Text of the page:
(2) Sirr-i-Akbar
    (3) Al-Fihrist
    (4) Kitabul Bayan
    68. (2) Dara Shikoh, Emperor Shah Jahan’s son and brother of Aurangzeb, tranlsated the Upanishads into Persian, with the help of several pundits of Banaras. His translation of the Upanishads is appropriately called Sirr-i-Akbar, ‘The Greatest Secret.’ Before Sirr-i-Akbar he had written several other books, the most famous of which is Majma ul-Bahrain [‘The Mingling of Two Oceans’], an independent work devoted to discovering the affinities between Vedantic and Sufi perceptions of the Ultimate Truth.

    69. After the death of Rajaram in 1700 A.D., Marathas continued the war against the Mughals under his brave wife

    (1) Tarabai 
    (2) Lakshmibai
    (3) Ramabai 
    (4) Jijabai
    69. (1) Tarabai was skilled in cavalry movement, and made strategic movements herself during wars. She personally led the war and continued the insurgency against the Mughals. A truce was offered to the Mughals in such way that it was promptly rejected by the Mughal emperor, and Tarabai continued the Maratha resistance.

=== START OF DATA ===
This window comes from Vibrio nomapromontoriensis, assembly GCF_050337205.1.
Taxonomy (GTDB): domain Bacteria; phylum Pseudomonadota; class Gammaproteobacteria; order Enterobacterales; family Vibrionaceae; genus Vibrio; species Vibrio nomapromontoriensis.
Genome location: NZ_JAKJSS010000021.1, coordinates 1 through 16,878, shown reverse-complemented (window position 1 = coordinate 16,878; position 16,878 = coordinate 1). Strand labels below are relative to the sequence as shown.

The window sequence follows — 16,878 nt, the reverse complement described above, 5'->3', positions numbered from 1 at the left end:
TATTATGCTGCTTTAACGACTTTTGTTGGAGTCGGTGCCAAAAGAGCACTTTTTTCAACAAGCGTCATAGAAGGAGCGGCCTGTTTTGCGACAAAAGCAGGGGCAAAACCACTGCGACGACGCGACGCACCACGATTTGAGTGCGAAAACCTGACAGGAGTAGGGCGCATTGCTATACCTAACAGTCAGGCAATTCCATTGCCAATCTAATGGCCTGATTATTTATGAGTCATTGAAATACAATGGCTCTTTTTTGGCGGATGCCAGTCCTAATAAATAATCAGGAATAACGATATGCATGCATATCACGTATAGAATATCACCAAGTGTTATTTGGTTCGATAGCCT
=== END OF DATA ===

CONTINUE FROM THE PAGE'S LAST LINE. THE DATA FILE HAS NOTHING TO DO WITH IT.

70. Which Sikh Guru called himself the ‘Sachcha Badshah’?

    (1) Guru Gobind Singh
    (2) Guru Hargovind
    (3) Guru Tegh Bahadur
    (4) Guru Arjan Dev
    70. (3) Guru Tegh Bahadur became the 9th Guru of Sikhs on 20 March 1665, following in the footsteps of His Grand-Nephew, Guru Har Krishan Sahib. Tegh Bahadur was given the title Bahadur by his father Guru Hargobind (sixth Guru of the Sikhs) as he displayed such bravery with the sword in battle. Later upon return to Eastern Punjab settling down at Anandpur his followers began to refer to him as the “Sacha Badshah” (True King). He was executed on the orders of Mughal Emperor Aurangzeb in Delhi.

    71. Coronation of Shivaji took place in

    (1) 1627 A.D. 
    (2) 1674 A.D.
    (3) 1680 A.D. 
    (4) 1670 A.D.
    71. (2) On 6th June 1674, Shivaji’s coronation ceremony was performed according to the shastras by Vishweshwar, also called Gaga Bhatta, of Varanasi, a master of the four Vedas, the six philosophies and all the Hindu scriptures after he had gone through the genealogy brought by Balaji Avji Prabhu, Shivaji’s secretary, which showed that the Bhonsles were a branch of the highly respected Sisodias of Mewar, the Kshatriyas of the purest Rajput clan.

    72. Identify the European power from whom Shivaji obtained cannons and ammunition :

    (1) The French
    (2) The Portuguese